Oregon men’s basketball hosts Arizona State as both look to get back into NCAA Tournament bubble conversation

The Oregon Ducks are finally getting healthy and if they hope to move back into the mix for postseason consideration, they will need to capitalize on opportunities like what’s in front of them this weekend against the Arizona schools.

The Ducks host the Arizona State Sun Devils Thursday night (6 p.m., FS1) at Matthew Knight Arena in a matchup that both sides need to bolster their respective playoff resumes.

Oregon (9-7, 3-2 Pac-12), which is coming off its best win of the season at the Utah Utes, welcomed Jermaine Couisnard and Nate Bittle back last weekend and is expected to have Keeshawn Barthelemy back as soon as tonight.

Couisnard’s debut helped the Ducks on both ends of the court, and a deeper guard rotation comes at the perfect time. The Sun Devils rely heavily on perimeter players and both teams are struggling mightily to make outside shots, especially in Pac-12 play.

“Jermaine did a nice job,” Oregon coach Dana Altman said. “Gave us another ball-handler, took a little pressure off Will (Richardson) to handle the ball all the time and his defensive awareness is very good because of his experience. I’m not sure it’s important who starts, it’s important who finishes. We’re going to have a lot of close games, I feel like, down the stretch here so we’ve got to figure out a lineup that can really close games.”

The Sun Devils (13-3, 4-1) swept the Washington schools last weekend and are ahead of the Ducks in NET (56 to 64). ASU has been dreadful from the perimeter, shooting 21.5% in its last five conference games, but gets a lot of its points off turnovers and fast-break opportunities.

“Defensively, they’re really good,” Altman said. “Defensively, their activity is good. They’re not shooting it much better than we are. Defensively, they’ve been pretty good and they’ve won some close games.”

When Arizona State plays in the half court, it relies on guard Frankie Collins and center Warren Washington to distribute for DJ Horne, who is averaging 12.1 points per game, Desmond Cambridge Jr. (10.9) and Devan Cambridge (10.6).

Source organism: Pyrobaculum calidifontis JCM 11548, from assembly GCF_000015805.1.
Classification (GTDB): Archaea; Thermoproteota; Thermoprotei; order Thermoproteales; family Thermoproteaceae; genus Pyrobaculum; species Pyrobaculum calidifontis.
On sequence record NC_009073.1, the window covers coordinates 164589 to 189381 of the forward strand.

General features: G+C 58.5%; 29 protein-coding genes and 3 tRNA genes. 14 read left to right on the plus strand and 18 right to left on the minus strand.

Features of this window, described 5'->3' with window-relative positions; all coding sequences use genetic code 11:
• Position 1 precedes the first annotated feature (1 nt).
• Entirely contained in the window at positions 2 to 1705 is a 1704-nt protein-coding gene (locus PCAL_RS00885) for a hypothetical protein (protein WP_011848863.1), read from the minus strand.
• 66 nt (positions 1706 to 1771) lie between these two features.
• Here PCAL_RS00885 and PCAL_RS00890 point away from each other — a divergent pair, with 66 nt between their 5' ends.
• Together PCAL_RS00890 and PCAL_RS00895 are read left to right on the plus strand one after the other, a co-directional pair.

“They’re heady guards,” Couisnard said. “They like scoring, they like attacking, playing off the bounce a lot. We know we got to contain them off the dribble and they’re going to take crazy shots, so make them take a lot of contested crazy shots.”

Oregon will pose a far different challenge for Arizona State than its recent opponents though, especially since it will have more players available.

“It’s tough to simulate that in practice, and because we don’t play that style of defense, but we’ll see some 1-2-2, 3/4 court (presses) and they’ll still play some 2-3 matchup (zone) and I’ve seen it shift into more of a man defense even mid-possession,” Arizona State coach Bobby Hurley said. “So, I think we’ve got to have movement, so we’ve got to take advantage of our opportunities, getting in gaps, can’t just stand around and just zone … but they do a very good job of it. It’s a unique style of defense.”

It’ll take more than defensive prowess for the Ducks to earn what would be an important Quadrant 2 win. They’re shooting just 29% from three-point range on the season, including 21.2% in league play, a statistic heavily influenced by a 1 for 14 outing at the Colorado Buffaloes.

Couisnard and Barthelemy will be crucial to Oregon’s improvement from the perimeter, and Altman believes the Ducks climb to the mid-30s from long range this season.

“It’s not like turning on a light switch; it’ll take some time,” Altman said. “We do have to shoot the ball better. We’ve got to get better though, there’s no doubt that. There’s no doubt that what we’re doing now is not good enough and we’ve got to make progress every day in practice.”

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